Off the Bass Highway in North West Tasmania, Ulverstone is a coastal town that has been spruced up in the last decade to meet an influx of tourists.
It’s no surprise that Ulverstone should be on people’s radars given the breadth of things to do close by.
Go south and you’ll climb into the massive interior, where cave systems, waterfalls and immense canyons are minutes away by car.
Ulverstone is on the tidal Leven River, and you can take a cruise to see the man tree ferns and colourful birdlife on the wild banks.
One loyal summer visitor to Ulverstone is the little penguin, which nests in huge numbers all along Tasmania’s north-west coast.
1. Leven Canyon
At Ulverstone you’ll be in the most convenient spot to reach one of North West Tasmania’s most striking natural sights.
Strangely, Leven Canyon is relatively unheralded despite its splendour, and despite being just half an hour inland from the town.
Here the Leven River courses through limestone cliffs dropping 300 metres.
You can walk to two lookouts on an easy, 1.2-kilometre track, although there’s a steep stairway between the two vantage points if you don’t want to retrace your steps.
Any climbing will be recompensed with staggering views of the canyon, the steep and densely wooded surrounding slopes and the outline of Black Bluff to the south-west.
2. Lillico Beach
All along Tasmania’s north-west coast are rookeries for the world’s smallest penguin.
The aptly named little penguin grows to just 30 centimetres tall and one kilo in weight.
These guys show up from September to May when they come ashore to make their nests in burrows along the coast.
During this time they’ll spend most of the day fishing, and will return to their nests in the evening.
This sight of penguins waddling up the shore can be witnessed just after sunset at the shingle Lillico Beach directly east of Ulverstone.
The beach is a conservation area, and a team of volunteers organises a penguin viewing tour from a platform above.
You’ll be given a factsheet and will hear interesting details about the little penguins and their breeding, nesting and feeding habits.
Remember to dress for the cold, and to wear dark colours.
The beach is also noted for its large rock pools, attracting other birdlife including pelicans, red-capped plovers and pied oystercatchers.
3. Leven River Cruises
From Ulverstone you can make an enthralling journey upriver with this small, family-run cruise company.
Leven River Cruises are nature-oriented, giving you privileged views of the wet sclerophyll forest lining the river banks, paired with in-depth knowledge of the wildlife that lives in it.
You’ll also hear compelling anecdotes about 180+ years of European settlement along the river, from Kim the friendly skipper.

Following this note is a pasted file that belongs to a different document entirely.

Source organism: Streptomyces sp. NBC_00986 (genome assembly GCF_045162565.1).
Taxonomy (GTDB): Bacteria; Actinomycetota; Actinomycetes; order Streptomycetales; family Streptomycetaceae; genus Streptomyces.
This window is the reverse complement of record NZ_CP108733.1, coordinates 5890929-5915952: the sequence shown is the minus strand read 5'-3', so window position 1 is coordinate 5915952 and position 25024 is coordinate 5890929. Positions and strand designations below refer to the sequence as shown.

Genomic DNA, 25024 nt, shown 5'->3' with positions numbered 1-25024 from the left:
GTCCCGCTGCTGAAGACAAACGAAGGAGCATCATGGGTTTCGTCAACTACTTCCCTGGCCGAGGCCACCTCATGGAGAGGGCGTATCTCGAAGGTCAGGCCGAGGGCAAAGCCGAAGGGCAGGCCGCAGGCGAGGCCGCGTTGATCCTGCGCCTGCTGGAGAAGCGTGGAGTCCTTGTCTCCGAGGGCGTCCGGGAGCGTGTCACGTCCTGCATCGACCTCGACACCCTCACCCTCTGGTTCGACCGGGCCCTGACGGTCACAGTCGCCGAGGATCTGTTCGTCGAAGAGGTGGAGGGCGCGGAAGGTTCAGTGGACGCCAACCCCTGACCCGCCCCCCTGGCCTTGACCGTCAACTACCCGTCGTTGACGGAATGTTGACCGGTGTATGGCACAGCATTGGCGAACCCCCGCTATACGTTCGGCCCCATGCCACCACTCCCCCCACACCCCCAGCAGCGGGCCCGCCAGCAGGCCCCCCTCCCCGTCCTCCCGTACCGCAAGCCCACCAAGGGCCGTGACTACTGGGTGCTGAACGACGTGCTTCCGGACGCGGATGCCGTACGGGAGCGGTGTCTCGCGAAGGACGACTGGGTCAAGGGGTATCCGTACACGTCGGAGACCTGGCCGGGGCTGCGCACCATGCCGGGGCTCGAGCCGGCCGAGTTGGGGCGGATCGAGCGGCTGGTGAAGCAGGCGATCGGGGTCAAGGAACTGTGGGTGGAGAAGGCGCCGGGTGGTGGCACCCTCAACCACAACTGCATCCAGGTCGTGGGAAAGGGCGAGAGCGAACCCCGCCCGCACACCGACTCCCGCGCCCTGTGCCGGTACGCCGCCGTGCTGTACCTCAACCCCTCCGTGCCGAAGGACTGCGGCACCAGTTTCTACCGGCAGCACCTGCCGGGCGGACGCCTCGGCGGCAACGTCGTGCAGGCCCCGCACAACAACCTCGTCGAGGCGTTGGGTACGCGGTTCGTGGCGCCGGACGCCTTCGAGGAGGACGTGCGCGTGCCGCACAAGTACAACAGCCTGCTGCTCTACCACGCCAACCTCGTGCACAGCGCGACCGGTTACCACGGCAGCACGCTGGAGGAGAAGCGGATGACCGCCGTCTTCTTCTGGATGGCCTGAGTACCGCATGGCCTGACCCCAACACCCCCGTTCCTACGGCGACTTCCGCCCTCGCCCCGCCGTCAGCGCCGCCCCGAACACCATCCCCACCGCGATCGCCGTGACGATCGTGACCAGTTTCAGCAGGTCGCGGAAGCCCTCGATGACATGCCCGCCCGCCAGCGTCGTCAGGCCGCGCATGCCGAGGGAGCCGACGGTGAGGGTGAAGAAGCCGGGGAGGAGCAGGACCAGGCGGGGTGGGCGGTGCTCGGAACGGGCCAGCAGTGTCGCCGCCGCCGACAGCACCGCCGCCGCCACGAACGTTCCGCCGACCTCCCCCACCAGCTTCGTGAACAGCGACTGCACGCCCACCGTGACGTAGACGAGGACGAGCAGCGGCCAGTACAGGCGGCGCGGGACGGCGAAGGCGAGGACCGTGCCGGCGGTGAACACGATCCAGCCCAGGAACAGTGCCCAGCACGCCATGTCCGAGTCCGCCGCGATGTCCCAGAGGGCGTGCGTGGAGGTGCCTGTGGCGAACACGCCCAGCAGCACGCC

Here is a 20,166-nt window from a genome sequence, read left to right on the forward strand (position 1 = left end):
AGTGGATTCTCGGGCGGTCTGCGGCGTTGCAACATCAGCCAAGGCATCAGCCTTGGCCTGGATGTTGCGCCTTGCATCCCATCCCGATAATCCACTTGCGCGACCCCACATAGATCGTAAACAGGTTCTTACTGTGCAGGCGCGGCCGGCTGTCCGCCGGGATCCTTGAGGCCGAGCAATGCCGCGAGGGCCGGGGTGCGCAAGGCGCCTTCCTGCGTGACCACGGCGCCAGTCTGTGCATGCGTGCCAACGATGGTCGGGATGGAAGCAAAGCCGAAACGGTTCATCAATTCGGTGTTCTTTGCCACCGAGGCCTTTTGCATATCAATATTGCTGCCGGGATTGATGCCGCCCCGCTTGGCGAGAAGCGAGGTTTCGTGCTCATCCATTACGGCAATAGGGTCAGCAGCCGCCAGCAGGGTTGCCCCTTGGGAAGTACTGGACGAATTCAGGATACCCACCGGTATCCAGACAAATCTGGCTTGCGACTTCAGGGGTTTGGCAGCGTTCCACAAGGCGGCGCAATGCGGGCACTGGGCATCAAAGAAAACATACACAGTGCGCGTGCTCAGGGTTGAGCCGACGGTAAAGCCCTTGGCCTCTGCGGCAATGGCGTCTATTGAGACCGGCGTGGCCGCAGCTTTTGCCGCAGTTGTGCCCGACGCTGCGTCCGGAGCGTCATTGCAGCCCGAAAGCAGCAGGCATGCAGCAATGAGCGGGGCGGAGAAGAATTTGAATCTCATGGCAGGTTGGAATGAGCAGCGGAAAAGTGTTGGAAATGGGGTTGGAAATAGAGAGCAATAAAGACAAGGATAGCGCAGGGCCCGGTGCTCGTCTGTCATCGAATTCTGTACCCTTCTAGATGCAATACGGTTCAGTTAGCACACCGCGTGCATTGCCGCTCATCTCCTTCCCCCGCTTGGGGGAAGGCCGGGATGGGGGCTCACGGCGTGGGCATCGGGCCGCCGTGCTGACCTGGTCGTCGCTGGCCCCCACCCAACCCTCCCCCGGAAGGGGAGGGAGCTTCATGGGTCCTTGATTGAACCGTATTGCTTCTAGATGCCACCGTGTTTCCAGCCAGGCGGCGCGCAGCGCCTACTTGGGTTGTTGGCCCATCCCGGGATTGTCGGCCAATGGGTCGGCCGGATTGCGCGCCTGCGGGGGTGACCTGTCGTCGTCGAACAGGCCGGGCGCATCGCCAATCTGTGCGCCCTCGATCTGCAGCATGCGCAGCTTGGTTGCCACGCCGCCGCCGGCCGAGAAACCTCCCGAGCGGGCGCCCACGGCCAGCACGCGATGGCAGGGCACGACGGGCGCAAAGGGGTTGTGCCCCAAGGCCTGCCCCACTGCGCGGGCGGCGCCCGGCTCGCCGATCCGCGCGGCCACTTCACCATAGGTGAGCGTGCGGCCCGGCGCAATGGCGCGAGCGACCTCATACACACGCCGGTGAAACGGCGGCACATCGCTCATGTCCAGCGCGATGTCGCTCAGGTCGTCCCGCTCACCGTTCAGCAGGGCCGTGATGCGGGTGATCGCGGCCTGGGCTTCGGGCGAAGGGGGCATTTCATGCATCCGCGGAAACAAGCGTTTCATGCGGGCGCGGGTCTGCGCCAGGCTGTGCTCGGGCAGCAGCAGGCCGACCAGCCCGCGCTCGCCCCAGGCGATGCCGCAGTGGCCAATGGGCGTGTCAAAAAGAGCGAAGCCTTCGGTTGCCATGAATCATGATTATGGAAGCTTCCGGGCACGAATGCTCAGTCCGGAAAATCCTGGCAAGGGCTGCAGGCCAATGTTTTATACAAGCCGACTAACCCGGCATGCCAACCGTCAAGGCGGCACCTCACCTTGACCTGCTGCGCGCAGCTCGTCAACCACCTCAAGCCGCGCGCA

These trips are intimate as the vessel can hold no more than 16 passengers.
As well as one-hour and two-hour cruises you can book a specialised bird photography trip, quietly drifting along the river to snap some of the dozens of species residing on the banks, including the vibrant azure kingfisher.
4. Gunns Plains Cave
This limestone show cave just out of Gunns Plains was discovered in 1906 by one Bill Woodhouse, while he was out hunting for possums.
The section of the cave open to the public is almost 300 metres long, giving you a tantalising glimpse of a system that goes on for another kilometre.
Accompanied by an enthusiastic guide, you’ll get to see some stunning formations along the trail, like flowstones, calcite shawls, helictites, stalagmites and stalactites.
Also putting on a show are the glow worms that dangle from the cave’s ceiling.
The river that hollowed out Gunns Plains Cave continues to flow, and offers a habitat to various species of fish, eels and the endangered Tasmanian freshwater crayfish, while platypus sleep and nest on the sandy banks outside.
5. Wings Wildlife Park
Also waiting for you in Gunns Plains is an award-winning, family-run animal attraction getting you up close to Tasmania’s most famous species.
Some of the stars at Wings Wildlife Park are the Tasmanian devils, wombats, wallabies, quolls, kangaroos and sugar gliders.
Many of these native residents have been rescued following abandonment, illness or injury.
Meanwhile, some of the many exotic animals to check out at the park are koalas, bison, meerkats, various monkeys, marmosets, camels and a great deal more.
There’s a daily schedule of feeds and talks for many of the park’s most popular animals, like Tasmanian devils, meerkats, koalas and all kinds of reptiles.
6. Preston Falls (Delaneys Falls)
Allow extra time on your trip to Gunns Plains for this waterfall on Preston Creek among rolling farmland.
There’s a little car park on the Raymond Road, and a stairway guides you down to the edge of a gorge for superb view of the falls.
The waterfall is around 25 metres tall, dropping over a sheer cliff cloaked in vegetation, with man tree ferns along the course of the creek.
Try to time your visit after a period of sustained rainfall when the waterfall is at its most powerful.
7. Buttons Beach
Beginning east of the River Leven’s mouth is Buttons Beach, facing north and continuing for 2.7 kilometres.
This is where you’ll find Ulverstone’s Surf Life Saving Club, and if you fancy a swim the safest bet is in the patrolled zone right in front of the club, or at mid-to-high tide away from the beach’s rocks.